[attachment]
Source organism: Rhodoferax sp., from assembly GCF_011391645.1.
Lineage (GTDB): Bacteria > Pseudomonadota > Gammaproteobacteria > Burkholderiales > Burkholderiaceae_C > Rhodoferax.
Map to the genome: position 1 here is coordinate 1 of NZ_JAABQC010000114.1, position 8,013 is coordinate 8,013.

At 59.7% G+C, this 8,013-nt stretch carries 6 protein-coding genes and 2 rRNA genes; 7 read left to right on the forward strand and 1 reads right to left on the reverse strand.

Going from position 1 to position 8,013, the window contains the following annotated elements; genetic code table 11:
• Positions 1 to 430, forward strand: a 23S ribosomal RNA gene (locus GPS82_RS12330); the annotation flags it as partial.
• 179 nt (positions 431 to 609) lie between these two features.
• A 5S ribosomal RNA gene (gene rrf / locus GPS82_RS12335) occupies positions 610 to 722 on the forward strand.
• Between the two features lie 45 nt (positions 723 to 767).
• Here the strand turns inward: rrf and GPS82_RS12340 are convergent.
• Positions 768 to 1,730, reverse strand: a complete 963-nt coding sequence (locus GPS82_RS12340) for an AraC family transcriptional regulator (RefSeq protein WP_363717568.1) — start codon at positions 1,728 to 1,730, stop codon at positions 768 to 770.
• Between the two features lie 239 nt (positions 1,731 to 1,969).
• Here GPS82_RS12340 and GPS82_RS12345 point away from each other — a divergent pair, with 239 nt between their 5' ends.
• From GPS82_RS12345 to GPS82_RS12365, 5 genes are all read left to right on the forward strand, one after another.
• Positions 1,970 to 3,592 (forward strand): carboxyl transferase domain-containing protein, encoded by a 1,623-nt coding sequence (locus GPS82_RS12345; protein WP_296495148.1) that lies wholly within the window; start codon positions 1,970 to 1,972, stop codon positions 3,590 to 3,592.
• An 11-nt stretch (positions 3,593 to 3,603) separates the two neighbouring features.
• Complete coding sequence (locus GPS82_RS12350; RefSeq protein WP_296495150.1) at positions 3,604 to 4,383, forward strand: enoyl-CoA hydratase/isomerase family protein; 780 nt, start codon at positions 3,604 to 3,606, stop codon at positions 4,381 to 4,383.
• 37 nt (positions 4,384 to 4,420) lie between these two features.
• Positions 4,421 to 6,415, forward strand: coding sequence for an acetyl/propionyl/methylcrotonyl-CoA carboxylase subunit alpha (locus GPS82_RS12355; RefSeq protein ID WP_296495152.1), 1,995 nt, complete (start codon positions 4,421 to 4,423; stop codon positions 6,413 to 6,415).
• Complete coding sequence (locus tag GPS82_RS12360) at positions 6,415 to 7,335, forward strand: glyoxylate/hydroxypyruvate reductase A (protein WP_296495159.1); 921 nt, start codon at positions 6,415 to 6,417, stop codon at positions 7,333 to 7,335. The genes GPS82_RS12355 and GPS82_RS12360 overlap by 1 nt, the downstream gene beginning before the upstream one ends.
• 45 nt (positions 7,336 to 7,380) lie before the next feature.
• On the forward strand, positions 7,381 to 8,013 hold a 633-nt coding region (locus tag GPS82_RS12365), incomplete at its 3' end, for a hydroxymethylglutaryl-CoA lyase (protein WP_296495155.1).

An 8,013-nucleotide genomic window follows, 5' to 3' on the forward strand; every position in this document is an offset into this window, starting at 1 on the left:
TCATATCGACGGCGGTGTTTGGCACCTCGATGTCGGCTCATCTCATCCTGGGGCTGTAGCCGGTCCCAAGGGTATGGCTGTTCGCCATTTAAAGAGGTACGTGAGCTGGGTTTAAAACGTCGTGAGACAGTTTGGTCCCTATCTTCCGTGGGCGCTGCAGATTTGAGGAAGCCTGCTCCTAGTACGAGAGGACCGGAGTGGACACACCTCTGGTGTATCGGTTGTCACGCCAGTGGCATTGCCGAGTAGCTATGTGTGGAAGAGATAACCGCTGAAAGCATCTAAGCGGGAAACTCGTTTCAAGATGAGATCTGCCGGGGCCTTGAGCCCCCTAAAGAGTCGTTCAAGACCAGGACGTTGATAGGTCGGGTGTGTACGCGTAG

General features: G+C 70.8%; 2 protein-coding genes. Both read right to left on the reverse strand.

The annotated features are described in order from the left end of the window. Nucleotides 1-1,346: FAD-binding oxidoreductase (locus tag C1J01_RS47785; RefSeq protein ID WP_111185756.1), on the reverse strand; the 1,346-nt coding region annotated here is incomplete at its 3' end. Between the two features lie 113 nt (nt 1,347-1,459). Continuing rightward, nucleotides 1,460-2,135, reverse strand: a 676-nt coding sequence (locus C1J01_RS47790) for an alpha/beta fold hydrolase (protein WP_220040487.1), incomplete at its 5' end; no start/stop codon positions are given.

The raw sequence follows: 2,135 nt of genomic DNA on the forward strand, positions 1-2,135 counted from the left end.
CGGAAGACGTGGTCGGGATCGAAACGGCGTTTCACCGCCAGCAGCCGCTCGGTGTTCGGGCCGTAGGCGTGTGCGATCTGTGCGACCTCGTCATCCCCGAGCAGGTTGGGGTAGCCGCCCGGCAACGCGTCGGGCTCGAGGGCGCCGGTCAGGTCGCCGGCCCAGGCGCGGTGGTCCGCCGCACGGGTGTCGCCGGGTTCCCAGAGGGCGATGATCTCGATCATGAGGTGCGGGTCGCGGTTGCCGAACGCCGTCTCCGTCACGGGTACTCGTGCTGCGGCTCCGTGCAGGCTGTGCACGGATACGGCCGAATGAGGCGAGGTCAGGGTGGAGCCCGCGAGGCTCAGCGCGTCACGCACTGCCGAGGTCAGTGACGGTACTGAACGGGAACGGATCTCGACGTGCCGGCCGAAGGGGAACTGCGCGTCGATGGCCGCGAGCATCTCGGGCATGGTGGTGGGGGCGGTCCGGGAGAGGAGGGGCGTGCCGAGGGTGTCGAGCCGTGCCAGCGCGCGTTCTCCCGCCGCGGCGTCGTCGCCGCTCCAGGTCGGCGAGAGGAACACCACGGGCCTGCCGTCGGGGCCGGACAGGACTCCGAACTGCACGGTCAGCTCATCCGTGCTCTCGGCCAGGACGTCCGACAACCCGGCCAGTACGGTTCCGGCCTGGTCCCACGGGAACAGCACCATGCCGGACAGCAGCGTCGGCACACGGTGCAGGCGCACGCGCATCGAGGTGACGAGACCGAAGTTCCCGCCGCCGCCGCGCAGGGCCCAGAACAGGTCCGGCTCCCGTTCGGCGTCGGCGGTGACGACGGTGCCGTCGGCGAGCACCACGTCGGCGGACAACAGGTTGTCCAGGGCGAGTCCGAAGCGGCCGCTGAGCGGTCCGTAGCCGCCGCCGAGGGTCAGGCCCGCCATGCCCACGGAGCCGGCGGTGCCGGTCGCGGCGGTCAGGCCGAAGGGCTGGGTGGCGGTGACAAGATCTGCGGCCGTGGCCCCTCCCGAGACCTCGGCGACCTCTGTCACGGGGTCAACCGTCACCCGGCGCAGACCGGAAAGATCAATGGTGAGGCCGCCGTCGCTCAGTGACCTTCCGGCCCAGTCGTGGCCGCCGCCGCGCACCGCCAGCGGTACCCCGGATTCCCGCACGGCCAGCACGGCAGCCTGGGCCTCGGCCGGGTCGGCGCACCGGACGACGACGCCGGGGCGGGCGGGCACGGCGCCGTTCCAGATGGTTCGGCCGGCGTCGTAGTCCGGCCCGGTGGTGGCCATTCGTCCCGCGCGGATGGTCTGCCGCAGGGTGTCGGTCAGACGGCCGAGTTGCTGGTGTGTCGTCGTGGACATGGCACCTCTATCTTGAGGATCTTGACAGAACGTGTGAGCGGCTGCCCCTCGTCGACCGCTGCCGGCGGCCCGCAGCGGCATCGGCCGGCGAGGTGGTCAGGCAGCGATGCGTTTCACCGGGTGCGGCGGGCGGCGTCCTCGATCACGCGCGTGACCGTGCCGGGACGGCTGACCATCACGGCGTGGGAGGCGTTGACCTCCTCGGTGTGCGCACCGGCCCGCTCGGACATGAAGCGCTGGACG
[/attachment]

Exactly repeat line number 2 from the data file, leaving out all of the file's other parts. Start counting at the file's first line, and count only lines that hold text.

Lineage (GTDB): Bacteria > Pseudomonadota > Gammaproteobacteria > Burkholderiales > Burkholderiaceae_C > Rhodoferax.